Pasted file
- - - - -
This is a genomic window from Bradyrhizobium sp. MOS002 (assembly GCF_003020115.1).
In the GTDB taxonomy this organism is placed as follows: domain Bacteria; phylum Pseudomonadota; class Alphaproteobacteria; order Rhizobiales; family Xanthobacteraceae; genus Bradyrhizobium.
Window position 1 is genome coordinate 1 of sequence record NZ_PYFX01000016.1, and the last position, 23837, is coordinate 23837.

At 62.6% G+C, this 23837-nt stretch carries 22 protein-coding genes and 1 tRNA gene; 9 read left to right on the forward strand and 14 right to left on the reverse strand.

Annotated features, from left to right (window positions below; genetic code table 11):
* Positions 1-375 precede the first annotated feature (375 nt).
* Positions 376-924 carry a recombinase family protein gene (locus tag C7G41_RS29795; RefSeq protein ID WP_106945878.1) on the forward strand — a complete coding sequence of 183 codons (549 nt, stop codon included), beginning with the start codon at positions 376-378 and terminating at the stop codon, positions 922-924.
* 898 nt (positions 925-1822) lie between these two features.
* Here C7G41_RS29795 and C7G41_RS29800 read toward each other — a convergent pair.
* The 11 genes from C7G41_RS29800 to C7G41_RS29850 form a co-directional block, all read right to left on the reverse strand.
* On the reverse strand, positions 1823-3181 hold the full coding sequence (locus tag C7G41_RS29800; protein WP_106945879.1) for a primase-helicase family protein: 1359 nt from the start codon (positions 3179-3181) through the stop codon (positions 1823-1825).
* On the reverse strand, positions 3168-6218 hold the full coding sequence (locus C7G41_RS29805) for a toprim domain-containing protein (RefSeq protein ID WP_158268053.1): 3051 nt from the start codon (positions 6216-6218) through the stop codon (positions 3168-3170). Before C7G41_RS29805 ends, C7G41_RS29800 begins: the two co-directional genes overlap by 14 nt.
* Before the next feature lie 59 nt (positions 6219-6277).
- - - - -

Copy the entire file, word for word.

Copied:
This is a genomic window from Bradyrhizobium sp. MOS002 (assembly GCF_003020115.1).
In the GTDB taxonomy this organism is placed as follows: domain Bacteria; phylum Pseudomonadota; class Alphaproteobacteria; order Rhizobiales; family Xanthobacteraceae; genus Bradyrhizobium.
Window position 1 is genome coordinate 1 of sequence record NZ_PYFX01000016.1, and the last position, 23837, is coordinate 23837.

At 62.6% G+C, this 23837-nt stretch carries 22 protein-coding genes and 1 tRNA gene; 9 read left to right on the forward strand and 14 right to left on the reverse strand.

Annotated features, from left to right (window positions below; genetic code table 11):
* Positions 1-375 precede the first annotated feature (375 nt).
* Positions 376-924 carry a recombinase family protein gene (locus tag C7G41_RS29795; RefSeq protein ID WP_106945878.1) on the forward strand — a complete coding sequence of 183 codons (549 nt, stop codon included), beginning with the start codon at positions 376-378 and terminating at the stop codon, positions 922-924.
* 898 nt (positions 925-1822) lie between these two features.
* Here C7G41_RS29795 and C7G41_RS29800 read toward each other — a convergent pair.
* The 11 genes from C7G41_RS29800 to C7G41_RS29850 form a co-directional block, all read right to left on the reverse strand.
* On the reverse strand, positions 1823-3181 hold the full coding sequence (locus tag C7G41_RS29800; protein WP_106945879.1) for a primase-helicase family protein: 1359 nt from the start codon (positions 3179-3181) through the stop codon (positions 1823-1825).
* On the reverse strand, positions 3168-6218 hold the full coding sequence (locus C7G41_RS29805) for a toprim domain-containing protein (RefSeq protein ID WP_158268053.1): 3051 nt from the start codon (positions 6216-6218) through the stop codon (positions 3168-3170). Before C7G41_RS29805 ends, C7G41_RS29800 begins: the two co-directional genes overlap by 14 nt.
* Before the next feature lie 59 nt (positions 6219-6277).